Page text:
A tougher and updated MOT has come into force in Britain to improve air quality and make roads safer.
Diesel cars are now subjected to tighter smoke limits, while new fail categories state when a vehicle should not be driven until a dangerous defect is repaired.
A number of components and functions will be tested for the first time under the refreshed regulations.
Gareth Llewellyn, chief executive of the Driver and Vehicle Standards Agency (DVSA), said: “DVSA’s priority is to help you keep your vehicle safe to drive.
“You can start to look forward to cleaner, safer vehicles, with greater clarity on any defects identified by the tester.
“A properly maintained vehicle should have no problem passing the new MOT.”
- What are the changes?
The changes to how defects are categorised – minor, major or dangerous – are designed to make it simpler for motorists to know if their vehicle is safe to drive.
Among the checks being carried out for the first time under the new regime are:
– if tyres are obviously underinflated
– for fluid leaks posing an environmental risk
– reverse lights on vehicles first used from September 2009
Motoring groups have expressed concern that many drivers are confused or unaware of the new test.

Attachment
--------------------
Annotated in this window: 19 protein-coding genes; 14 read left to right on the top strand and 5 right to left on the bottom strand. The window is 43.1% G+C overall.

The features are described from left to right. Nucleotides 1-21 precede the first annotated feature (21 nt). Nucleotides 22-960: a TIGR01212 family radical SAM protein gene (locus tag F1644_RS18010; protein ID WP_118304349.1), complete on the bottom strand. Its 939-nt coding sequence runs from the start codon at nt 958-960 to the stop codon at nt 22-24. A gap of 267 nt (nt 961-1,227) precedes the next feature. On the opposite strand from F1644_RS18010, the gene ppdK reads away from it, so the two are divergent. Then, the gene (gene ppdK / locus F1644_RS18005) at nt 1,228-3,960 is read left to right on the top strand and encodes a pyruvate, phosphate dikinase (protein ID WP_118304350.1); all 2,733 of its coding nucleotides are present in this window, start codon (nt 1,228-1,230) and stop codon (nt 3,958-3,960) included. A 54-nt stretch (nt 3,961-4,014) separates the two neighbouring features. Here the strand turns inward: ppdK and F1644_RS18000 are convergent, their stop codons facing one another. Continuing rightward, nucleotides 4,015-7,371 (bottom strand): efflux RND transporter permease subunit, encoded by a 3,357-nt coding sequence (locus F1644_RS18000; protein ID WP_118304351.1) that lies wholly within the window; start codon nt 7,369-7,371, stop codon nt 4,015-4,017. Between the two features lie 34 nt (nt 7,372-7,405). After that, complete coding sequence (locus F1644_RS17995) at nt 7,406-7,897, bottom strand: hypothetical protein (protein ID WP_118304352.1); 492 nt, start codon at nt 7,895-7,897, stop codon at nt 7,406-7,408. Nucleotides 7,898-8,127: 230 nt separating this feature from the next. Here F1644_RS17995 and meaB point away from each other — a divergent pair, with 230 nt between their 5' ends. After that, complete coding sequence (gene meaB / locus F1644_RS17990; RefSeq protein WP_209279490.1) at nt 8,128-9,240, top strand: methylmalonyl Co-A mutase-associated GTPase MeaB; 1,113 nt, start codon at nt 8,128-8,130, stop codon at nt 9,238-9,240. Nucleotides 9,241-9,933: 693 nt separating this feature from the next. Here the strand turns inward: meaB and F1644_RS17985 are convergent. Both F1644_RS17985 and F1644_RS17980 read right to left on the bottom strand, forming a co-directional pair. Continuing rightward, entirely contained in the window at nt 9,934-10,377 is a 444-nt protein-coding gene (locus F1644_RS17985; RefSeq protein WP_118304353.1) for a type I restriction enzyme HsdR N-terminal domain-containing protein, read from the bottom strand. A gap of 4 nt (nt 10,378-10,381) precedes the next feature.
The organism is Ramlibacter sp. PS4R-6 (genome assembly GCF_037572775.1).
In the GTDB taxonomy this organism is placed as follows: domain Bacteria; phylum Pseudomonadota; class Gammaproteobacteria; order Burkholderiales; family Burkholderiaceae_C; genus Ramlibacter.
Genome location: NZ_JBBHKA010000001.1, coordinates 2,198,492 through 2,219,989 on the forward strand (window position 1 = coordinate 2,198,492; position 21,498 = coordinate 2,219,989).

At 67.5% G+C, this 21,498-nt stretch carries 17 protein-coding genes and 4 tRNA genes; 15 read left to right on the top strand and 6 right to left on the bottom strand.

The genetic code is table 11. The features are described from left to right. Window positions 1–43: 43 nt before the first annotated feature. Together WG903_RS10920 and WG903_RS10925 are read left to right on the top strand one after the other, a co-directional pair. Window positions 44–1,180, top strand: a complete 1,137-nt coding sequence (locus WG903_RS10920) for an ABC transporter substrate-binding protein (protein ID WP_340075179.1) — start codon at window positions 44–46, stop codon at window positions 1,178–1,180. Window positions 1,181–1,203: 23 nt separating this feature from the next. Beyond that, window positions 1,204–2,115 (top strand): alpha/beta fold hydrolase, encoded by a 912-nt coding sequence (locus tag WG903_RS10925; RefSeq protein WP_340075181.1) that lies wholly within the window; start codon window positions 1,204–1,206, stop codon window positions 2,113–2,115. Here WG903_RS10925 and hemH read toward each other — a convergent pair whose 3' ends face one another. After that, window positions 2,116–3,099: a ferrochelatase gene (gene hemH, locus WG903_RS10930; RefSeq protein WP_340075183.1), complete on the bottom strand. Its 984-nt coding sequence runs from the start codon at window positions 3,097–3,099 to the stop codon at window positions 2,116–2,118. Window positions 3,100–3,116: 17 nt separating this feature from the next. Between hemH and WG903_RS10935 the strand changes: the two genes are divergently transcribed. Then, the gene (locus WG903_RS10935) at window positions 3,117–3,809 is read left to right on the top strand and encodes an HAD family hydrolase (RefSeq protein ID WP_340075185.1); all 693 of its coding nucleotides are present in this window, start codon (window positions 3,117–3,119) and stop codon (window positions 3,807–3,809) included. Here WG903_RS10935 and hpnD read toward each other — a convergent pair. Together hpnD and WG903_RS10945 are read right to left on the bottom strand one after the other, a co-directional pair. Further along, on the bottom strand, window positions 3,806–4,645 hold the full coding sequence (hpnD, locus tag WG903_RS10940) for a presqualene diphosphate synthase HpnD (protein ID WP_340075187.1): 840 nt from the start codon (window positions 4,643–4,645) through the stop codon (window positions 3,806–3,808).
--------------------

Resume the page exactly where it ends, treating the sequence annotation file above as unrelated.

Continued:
Breakdown cover provider Green Flag found 58% of 1,023 drivers surveyed did not know the changes came into effect on Sunday.
- What happens if my car fails its MOT?
Faults which are deemed “dangerous” or “major” will result in the MOT being failed. DVSA advises that a “minor” issue should be repaired as soon as possible.
There will be stricter limits for emissions from diesel cars with a diesel particulate filter (DPF), which captures soot.
Vehicles will get a “major” fault if the MOT tester can see smoke of any colour coming from the exhaust or finds evidence that the DPF has been tampered with.
The new rules could lead to expensive bills for people who have previously taken their cars to unscrupulous garages where DPFs have been removed because they are costly to replace when faulty.
New DPFs often cost more than £1,000, which is more than the value of many cars on the road.
Nick Reid, head of automotive technology at Green Flag, said: “The majority of drivers are going to get caught out and potentially face fines.
“We are urging drivers to read up on the new rules and ensure that they book MOTs in early.”
Some 49% of 1,866 drivers questioned by the RAC mistakenly believe vehicles found to have a “minor” fault will fail the test.
Motorists can be fined up to £1,000 for driving a vehicle without a valid MOT.
Vehicles must undergo the test on the third anniversary of their registration and every 12 months if they are over three years old.
A number of vehicle parts are checked during MOTs to ensure they meet legal standards, such as lights, seatbelts, tyres and brakes.
Twenty-eight people were killed and 413 were seriously injured in accidents on Britain’s roads in 2016 when a vehicle defect was a contributory factor.